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News Now

CU System
Programmer charged in Treasury-software theft at N.Y. Fed
NEW YORK (1/23/12)--A Chinese computer programmer working as a contract employee on part of a source code for the U.S. Treasury's software system at the Federal Reserve Bank of New York has been charged with stealing the code.

Bo Zhang, 32, of Queens, N.Y., worked from May until August in an access controlled electronic environment at the central bank. He is charged with stealing the source code from the Treasury's Government-Wide Accounting and Reporting Program (GWA), which manages central accounting and reporting functions and processes associated with budget execution, accountability and asset management (Security Week and Bloomberg.com Jan. 19).

GWA provides federal agencies with a statement of their balances with the Treasury Department.  Although some credit unions use the bank to process items, it is not known whether any credit unions' account information would have been compromised through this type of theft.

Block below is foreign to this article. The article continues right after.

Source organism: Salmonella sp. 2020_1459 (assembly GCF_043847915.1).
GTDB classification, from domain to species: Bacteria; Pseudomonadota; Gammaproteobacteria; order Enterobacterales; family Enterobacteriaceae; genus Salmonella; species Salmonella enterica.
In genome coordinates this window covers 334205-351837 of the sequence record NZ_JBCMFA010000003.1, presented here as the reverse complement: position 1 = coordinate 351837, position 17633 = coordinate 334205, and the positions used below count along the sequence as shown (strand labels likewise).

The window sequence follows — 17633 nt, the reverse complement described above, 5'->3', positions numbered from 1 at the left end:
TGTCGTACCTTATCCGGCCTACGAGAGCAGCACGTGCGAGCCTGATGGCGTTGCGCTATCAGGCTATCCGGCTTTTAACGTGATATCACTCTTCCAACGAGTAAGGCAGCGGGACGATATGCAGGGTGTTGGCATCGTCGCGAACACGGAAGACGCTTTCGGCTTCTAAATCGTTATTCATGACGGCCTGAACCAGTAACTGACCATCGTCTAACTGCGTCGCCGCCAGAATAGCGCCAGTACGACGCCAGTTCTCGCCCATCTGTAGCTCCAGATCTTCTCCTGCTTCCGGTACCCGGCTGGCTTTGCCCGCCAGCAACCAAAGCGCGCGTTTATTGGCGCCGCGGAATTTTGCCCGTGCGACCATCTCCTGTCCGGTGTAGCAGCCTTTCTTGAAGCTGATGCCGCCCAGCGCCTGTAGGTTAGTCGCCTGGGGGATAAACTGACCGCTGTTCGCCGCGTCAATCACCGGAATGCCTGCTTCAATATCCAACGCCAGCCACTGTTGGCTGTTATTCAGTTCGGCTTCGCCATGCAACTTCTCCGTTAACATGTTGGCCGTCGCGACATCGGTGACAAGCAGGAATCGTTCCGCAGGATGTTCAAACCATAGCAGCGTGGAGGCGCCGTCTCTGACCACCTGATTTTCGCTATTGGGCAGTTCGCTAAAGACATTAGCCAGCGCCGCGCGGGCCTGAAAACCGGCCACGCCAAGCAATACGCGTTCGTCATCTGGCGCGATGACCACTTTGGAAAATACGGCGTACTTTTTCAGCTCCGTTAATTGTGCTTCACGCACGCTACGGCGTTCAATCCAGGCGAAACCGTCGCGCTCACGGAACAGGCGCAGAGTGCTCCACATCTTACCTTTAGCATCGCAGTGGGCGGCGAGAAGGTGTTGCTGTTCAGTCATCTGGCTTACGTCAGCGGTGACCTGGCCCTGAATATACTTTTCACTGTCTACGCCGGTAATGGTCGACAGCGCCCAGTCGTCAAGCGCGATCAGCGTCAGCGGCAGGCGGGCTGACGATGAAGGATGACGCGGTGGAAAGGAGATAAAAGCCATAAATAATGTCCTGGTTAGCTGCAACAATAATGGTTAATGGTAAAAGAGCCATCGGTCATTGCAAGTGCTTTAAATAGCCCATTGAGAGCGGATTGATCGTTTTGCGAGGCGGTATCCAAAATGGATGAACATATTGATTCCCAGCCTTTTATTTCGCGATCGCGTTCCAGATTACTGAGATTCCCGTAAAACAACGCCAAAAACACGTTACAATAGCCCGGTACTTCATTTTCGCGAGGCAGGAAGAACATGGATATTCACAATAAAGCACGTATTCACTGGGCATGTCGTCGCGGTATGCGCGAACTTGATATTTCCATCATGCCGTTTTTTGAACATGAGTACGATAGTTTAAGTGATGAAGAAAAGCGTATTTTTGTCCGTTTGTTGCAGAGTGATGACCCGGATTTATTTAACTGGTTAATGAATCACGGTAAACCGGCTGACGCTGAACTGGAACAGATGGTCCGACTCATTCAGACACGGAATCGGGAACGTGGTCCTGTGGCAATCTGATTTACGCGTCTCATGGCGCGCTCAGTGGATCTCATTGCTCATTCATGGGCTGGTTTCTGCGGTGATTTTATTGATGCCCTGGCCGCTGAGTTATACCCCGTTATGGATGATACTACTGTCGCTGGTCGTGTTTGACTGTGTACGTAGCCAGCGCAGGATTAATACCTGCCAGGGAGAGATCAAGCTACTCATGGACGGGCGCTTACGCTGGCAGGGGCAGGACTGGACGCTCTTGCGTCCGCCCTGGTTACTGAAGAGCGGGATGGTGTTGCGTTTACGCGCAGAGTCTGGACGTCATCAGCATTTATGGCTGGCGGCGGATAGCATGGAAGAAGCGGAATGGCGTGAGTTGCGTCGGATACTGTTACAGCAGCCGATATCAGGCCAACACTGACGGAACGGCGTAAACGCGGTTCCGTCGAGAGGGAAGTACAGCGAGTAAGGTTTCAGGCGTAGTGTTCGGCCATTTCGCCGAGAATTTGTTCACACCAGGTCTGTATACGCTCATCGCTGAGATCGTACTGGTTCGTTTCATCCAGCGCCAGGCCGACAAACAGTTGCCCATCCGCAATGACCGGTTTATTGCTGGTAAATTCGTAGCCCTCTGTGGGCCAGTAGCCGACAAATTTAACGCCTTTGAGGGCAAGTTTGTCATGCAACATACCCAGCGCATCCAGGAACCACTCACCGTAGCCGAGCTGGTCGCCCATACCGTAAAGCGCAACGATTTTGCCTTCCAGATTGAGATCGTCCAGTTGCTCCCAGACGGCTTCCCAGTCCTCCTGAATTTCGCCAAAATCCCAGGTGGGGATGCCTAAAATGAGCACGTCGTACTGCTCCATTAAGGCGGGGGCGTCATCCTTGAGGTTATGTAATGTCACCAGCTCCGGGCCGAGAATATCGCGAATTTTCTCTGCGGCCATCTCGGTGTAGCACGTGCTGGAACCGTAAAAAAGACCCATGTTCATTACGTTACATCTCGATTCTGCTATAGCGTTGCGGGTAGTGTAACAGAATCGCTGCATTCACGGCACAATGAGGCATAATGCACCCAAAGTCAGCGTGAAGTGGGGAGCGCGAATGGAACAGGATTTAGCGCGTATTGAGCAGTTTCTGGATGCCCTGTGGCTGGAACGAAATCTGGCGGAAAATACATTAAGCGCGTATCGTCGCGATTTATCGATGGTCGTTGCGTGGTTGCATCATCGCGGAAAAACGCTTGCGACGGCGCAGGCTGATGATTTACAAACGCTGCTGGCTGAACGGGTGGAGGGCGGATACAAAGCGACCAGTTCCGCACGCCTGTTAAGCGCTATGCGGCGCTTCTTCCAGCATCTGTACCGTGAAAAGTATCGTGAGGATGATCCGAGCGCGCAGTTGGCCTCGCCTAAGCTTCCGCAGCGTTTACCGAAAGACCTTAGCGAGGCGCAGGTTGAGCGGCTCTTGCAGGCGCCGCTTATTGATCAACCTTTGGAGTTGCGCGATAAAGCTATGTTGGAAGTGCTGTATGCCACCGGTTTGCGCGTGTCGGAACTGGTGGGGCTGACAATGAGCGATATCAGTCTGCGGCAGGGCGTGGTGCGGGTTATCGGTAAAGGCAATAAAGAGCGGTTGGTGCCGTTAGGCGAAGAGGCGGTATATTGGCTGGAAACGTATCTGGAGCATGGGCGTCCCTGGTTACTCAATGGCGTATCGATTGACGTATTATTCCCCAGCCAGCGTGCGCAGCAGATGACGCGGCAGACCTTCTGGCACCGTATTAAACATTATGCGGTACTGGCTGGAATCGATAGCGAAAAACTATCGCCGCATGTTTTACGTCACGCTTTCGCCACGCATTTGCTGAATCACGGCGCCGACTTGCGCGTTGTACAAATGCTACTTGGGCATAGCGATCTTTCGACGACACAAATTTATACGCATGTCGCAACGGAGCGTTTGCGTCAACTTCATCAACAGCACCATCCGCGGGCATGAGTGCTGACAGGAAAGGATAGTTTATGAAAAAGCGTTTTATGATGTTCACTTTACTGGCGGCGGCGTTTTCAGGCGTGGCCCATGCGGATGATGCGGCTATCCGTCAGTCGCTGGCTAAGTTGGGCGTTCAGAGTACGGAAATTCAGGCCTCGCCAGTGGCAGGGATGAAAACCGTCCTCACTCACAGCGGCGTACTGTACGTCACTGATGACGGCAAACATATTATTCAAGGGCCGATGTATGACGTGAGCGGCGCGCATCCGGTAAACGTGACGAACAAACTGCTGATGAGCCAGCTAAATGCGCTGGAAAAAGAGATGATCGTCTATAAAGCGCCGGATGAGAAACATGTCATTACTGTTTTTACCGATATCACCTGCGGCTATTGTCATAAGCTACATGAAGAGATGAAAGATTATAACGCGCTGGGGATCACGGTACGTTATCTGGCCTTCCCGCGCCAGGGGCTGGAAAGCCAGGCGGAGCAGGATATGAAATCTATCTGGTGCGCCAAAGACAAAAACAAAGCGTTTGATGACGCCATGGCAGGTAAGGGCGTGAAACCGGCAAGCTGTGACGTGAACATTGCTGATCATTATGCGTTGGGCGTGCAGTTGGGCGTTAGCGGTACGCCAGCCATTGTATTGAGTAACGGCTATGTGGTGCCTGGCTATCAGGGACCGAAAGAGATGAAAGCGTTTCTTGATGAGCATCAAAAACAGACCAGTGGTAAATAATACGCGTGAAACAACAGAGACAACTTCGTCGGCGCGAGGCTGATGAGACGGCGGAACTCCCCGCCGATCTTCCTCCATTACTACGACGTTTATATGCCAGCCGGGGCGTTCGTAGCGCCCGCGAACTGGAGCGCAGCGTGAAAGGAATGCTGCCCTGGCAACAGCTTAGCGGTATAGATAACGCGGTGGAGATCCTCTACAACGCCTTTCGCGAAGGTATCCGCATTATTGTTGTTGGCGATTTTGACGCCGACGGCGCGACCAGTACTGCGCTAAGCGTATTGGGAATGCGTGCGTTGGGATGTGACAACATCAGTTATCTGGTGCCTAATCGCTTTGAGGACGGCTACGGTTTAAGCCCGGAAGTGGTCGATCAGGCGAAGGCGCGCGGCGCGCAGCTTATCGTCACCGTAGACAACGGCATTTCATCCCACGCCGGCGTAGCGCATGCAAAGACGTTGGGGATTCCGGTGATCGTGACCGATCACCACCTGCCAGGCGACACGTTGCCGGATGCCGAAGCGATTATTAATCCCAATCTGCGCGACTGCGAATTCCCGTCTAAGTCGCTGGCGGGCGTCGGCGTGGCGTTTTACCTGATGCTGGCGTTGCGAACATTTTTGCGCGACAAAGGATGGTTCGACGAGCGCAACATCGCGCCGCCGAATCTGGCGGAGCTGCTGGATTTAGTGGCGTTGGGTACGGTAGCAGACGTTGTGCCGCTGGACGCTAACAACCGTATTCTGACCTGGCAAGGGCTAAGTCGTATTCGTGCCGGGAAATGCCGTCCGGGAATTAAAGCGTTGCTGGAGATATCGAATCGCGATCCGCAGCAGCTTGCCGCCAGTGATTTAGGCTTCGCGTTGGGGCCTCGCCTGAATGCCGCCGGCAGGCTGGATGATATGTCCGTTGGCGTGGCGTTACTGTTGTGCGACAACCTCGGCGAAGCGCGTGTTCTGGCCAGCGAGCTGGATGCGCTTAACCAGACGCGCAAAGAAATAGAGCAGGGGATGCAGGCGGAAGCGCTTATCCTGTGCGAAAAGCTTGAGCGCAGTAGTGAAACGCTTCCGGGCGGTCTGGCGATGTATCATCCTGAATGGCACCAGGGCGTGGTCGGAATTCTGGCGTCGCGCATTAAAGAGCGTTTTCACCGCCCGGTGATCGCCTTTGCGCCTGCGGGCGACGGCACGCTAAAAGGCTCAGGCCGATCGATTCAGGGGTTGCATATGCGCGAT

Zhang is charged with accessing and coping the code onto a hard drive at the Federal Reserve Bank of New York, then copying it to a bank-owned external hard drive, which he allegedly connected to his private office computer, his home computer and his laptop.  He allegedly used the code in training individuals in computer programming in his private business.

The case is different from an incident that occurred in November 2010, when a Malaysian computer expert was arrested for hacking into the Federal Reserve Bank in Cleveland and breaching the computer servers of a number of major financial institutions (finextra.com Nov. 19, 2010).  In that case, Lin Mun Poo, 32, was arrested with a laptop holding more than 400,000 stolen credit and debit card numbers, authorities said. He allegedly hacked into FedComp, a data processor for federal credit unions, said authorities.


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